More importantly although Discipline is seen largely as a quality all of us must consciously develop, there are individuals who appear to be inherently disciplined. These individuals are able to function productively only within the boundaries laid down by systems and structures that may have been developed by them or by others.

Irrespective of whether this quality is a factor of nature or nurture, it always pays for an entrepreneur to be seen possessing it. It is always easier to trust a disciplined person. Being disciplined has connotations for an individual in terms of being seen as someone who honors his word and that is reassuring for all the stakeholders involved.

Similarly Focus or Goal Orientation is another competency that can be extremely beneficial for an entrepreneur. Any enterprise that is set up has to have both short and long term goals to succeed. The goals give the enterprise the milestones that all the stakeholders strive to reach. So it follows that the person behind the enterprise should be driven by personal goals as well. Goal Oriented individuals are seldom distracted and manage to keep others on track. Focus therefore is another inspirational managerial quality an entrepreneur may possess to succeed.

Result Orientation as a competency appears to be almost a sub set of Focus. The capability relates to the drive to achieve results as well as ensuring the results meet the parameters of quality. The results an enterprise delivers must make its customers happy so it differs from Goal Orientation only so far as to accommodate a greater concentration on customers than individual aspirations of an entrepreneur that lead to setting of his goals.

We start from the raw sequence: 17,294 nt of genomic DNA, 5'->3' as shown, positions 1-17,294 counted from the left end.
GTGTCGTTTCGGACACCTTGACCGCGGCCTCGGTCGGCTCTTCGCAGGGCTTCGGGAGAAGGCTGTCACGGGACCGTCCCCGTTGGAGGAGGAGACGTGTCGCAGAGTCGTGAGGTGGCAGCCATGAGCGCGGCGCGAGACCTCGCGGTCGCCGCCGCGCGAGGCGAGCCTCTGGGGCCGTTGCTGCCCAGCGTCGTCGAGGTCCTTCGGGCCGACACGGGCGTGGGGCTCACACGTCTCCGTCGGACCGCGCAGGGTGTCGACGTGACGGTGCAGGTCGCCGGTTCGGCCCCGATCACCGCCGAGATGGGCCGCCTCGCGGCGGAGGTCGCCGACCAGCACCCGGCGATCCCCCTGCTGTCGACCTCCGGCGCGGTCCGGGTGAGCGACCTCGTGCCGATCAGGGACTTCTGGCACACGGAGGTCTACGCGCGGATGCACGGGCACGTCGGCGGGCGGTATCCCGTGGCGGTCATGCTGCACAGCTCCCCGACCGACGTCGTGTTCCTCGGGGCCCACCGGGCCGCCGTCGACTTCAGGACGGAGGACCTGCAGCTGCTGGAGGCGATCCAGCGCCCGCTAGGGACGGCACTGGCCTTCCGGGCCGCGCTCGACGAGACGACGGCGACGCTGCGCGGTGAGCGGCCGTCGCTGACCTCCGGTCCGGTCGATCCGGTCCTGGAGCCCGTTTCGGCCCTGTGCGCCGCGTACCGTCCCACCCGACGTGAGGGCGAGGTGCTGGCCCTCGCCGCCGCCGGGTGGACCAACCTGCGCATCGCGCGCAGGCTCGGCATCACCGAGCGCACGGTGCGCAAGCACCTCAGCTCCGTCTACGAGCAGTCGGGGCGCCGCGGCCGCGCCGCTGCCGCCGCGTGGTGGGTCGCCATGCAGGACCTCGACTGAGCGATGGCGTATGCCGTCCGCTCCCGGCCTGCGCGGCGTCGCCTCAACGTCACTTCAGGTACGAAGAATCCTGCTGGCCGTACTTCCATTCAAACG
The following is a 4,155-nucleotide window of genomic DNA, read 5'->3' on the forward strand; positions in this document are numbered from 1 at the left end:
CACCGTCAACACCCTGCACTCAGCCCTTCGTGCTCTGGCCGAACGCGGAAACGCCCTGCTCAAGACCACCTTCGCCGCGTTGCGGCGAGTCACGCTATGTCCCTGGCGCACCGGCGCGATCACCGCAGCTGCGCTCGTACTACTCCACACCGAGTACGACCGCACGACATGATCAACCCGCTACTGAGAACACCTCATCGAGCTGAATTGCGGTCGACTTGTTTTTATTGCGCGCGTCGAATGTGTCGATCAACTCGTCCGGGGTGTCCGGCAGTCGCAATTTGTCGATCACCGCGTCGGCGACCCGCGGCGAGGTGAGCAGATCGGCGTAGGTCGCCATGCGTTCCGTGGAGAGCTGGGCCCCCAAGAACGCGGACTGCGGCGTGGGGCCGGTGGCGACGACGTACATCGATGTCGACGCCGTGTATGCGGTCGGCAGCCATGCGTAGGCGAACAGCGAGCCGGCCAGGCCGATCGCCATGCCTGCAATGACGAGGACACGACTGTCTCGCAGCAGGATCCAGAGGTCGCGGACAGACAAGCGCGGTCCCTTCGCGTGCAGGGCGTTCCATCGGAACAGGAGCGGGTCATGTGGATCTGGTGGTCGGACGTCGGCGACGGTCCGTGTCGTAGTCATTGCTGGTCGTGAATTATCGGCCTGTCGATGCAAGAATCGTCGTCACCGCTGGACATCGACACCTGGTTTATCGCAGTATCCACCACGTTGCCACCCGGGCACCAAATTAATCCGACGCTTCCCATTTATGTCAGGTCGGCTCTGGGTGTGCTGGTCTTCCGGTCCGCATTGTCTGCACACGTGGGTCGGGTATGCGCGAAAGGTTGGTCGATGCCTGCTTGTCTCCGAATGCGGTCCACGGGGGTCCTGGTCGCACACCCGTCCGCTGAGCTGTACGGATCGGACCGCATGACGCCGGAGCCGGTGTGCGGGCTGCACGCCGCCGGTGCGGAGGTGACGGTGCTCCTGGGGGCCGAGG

Entrepreneur as 'Arranger'

To achieve results or meet goals, the "Arranger" in an entrepreneur becomes all important. Planning is an important component of the arranging. Not only the right resources and talents need to be identified, the entrepreneur also needs to place them at the right place at the right time for the enterprise to succeed.

Nothing illustrates this better than the ongoing IPL tournament that is as much cricket as it is business. The team with the least monetary investment and the least number of "stars" has managed to upset all the favorites to emerge at the top of the table at the time of going into the semi finals. The reason behind this unexpected success is not difficult to fathom. Not only has thinking gone into making a choice about the right cricketing resource at the right price, these resources also seem to be scientifically arranged by the coach and the captain to come good at critical times and win matches for the team that directly contributes to the bottom line.